The problem for the Jet Gyrodyne was accentuated by, at a gross weight of 2720kg, under-powered for the work it had to perform and the Leonides was normally operated at maximum boost. The Jet Gyrodyne could not quite maintain level flight in the cruising, autorotative, mode. It was not until 1 March, 1955, that a transition was completed by John Dennis. Within four months of this first full transition, the techniques had become well established and transition was no longer being accompanied by a considerable loss of height. The cycle was demonstrated during the SBAC Display at Farnborough in September 1955; while practicing for this demonstration, 65 successful in-flight tip-jet re-lights were accomplished during eight days.

Even during the earlier period of testing, the transition from helicopter to autogyro flight was relatively easy. The basis of the operation was the transfer of engine power from the jet-feeding compressors to the propellers. The pitch of the propellers was progressively coarsened, thus absorbing more power and reducing the air delivery to the jets, which eventually flamed out, and the compressors were declutched. It was found that transition could be made at widely varying speeds, but 128km/h was found to be the most convenient, with a rotor speed of about 210 rpm.




The difficult operation was the transition back to helicopter flight. A great deal of flying was required before the best propeller-pitch and tip-jet re-lighting sequence could be established. A major part of the difficulty was that, with the compressors being driven, there was no reserve of engine power for the propellers during the re-lighting sequence, and the aircraft descended rapidly in autorotation until the jets had been re-lit. So long as the re-lighting was being done over or near an aerodrome there was no particular danger in this situation; a controlled landing could be made, and often was made, in autorotation.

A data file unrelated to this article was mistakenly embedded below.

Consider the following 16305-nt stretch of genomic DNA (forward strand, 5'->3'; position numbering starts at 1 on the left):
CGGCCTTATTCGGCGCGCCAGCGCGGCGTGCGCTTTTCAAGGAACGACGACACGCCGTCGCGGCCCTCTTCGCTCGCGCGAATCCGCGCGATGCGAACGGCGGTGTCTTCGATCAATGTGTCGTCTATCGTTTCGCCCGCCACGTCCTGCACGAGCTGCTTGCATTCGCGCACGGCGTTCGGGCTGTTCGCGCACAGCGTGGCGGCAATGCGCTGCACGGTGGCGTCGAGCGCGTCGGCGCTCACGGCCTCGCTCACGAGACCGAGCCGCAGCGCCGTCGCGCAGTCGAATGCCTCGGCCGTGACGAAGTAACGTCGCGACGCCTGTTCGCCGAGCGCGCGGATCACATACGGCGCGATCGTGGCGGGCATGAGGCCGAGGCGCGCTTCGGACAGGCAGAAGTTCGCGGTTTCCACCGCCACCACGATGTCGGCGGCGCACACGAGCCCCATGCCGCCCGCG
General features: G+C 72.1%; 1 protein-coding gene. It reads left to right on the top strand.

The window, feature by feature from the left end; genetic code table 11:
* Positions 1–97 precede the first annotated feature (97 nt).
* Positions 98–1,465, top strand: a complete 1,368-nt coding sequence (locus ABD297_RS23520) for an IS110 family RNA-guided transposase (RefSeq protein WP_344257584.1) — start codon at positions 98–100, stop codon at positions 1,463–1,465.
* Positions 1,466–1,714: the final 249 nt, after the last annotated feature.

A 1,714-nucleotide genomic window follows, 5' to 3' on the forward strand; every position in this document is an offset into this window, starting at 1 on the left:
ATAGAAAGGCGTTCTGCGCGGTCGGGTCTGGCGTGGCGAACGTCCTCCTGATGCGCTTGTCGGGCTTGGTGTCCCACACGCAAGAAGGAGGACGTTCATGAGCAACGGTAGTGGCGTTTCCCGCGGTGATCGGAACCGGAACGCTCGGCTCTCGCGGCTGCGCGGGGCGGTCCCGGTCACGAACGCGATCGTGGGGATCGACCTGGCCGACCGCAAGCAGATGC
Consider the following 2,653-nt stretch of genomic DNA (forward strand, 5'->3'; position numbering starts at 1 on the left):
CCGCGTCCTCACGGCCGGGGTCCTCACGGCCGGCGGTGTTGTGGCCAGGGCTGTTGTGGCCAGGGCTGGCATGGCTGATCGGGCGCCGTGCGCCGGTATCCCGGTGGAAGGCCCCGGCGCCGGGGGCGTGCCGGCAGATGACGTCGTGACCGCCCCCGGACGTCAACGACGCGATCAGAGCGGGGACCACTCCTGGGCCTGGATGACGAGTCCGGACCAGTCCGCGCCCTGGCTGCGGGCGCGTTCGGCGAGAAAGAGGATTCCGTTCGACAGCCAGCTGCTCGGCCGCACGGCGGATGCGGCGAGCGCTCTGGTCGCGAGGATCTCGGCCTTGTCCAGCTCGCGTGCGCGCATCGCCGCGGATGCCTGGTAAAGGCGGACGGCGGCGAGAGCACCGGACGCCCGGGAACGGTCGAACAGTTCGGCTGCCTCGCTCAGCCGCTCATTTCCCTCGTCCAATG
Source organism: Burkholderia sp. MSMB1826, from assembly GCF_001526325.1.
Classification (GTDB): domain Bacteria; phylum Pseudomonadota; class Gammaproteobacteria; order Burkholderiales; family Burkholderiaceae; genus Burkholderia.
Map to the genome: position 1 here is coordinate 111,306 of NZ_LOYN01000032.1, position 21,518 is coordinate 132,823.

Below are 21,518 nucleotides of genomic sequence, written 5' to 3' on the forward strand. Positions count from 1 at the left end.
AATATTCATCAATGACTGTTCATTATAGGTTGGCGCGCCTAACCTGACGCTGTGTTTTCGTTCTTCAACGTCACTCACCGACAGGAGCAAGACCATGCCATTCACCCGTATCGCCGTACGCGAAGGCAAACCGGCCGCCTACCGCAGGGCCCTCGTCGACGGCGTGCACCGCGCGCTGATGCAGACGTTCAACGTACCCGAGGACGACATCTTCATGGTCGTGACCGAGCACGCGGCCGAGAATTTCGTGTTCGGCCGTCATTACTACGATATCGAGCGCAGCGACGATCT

As finally established, the drill was to throttle back momentarily, engage the compressor clutch, switch on the tip-jet ignition and fuel supply, and progressively fine-off the propeller pitch. This automatically opened the intake-valves for the compressors. The tip-jets re-lit when a certain head pressure had been reached and collective-pitch was increased to keep the rotor speed down. Propeller pitch was then slowly reduced to zero so that maximum power was available for the blowers to give full tip-jet thrust.